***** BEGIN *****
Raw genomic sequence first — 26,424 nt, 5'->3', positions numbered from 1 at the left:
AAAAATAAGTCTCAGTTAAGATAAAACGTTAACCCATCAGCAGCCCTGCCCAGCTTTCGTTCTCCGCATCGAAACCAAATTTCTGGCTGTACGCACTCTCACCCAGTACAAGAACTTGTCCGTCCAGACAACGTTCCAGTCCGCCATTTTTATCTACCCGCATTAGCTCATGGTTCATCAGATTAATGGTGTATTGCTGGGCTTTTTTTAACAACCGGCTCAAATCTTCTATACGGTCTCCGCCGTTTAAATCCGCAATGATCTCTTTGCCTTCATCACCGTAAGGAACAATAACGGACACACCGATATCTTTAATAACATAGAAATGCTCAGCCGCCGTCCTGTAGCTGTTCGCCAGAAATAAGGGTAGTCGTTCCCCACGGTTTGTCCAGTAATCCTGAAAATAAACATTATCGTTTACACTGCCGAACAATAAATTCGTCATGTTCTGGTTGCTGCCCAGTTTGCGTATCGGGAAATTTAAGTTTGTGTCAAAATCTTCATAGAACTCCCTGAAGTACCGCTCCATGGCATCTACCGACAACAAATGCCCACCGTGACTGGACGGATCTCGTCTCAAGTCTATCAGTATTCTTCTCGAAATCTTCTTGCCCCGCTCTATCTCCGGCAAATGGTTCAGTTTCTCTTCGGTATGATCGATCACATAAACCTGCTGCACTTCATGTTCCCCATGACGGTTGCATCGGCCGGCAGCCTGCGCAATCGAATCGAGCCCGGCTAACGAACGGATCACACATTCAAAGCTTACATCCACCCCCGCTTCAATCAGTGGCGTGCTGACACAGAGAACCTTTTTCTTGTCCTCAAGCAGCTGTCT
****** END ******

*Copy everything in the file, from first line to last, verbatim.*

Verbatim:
Raw genomic sequence first — 26,424 nt, 5'->3', positions numbered from 1 at the left:
AAAAATAAGTCTCAGTTAAGATAAAACGTTAACCCATCAGCAGCCCTGCCCAGCTTTCGTTCTCCGCATCGAAACCAAATTTCTGGCTGTACGCACTCTCACCCAGTACAAGAACTTGTCCGTCCAGACAACGTTCCAGTCCGCCATTTTTATCTACCCGCATTAGCTCATGGTTCATCAGATTAATGGTGTATTGCTGGGCTTTTTTTAACAACCGGCTCAAATCTTCTATACGGTCTCCGCCGTTTAAATCCGCAATGATCTCTTTGCCTTCATCACCGTAAGGAACAATAACGGACACACCGATATCTTTAATAACATAGAAATGCTCAGCCGCCGTCCTGTAGCTGTTCGCCAGAAATAAGGGTAGTCGTTCCCCACGGTTTGTCCAGTAATCCTGAAAATAAACATTATCGTTTACACTGCCGAACAATAAATTCGTCATGTTCTGGTTGCTGCCCAGTTTGCGTATCGGGAAATTTAAGTTTGTGTCAAAATCTTCATAGAACTCCCTGAAGTACCGCTCCATGGCATCTACCGACAACAAATGCCCACCGTGACTGGACGGATCTCGTCTCAAGTCTATCAGTATTCTTCTCGAAATCTTCTTGCCCCGCTCTATCTCCGGCAAATGGTTCAGTTTCTCTTCGGTATGATCGATCACATAAACCTGCTGCACTTCATGTTCCCCATGACGGTTGCATCGGCCGGCAGCCTGCGCAATCGAATCGAGCCCGGCTAACGAACGGATCACACATTCAAAGCTTACATCCACCCCCGCTTCAATCAGTGGCGTGCTGACACAGAGAACCTTTTTCTTGTCCTCAAGCAGCTGTCT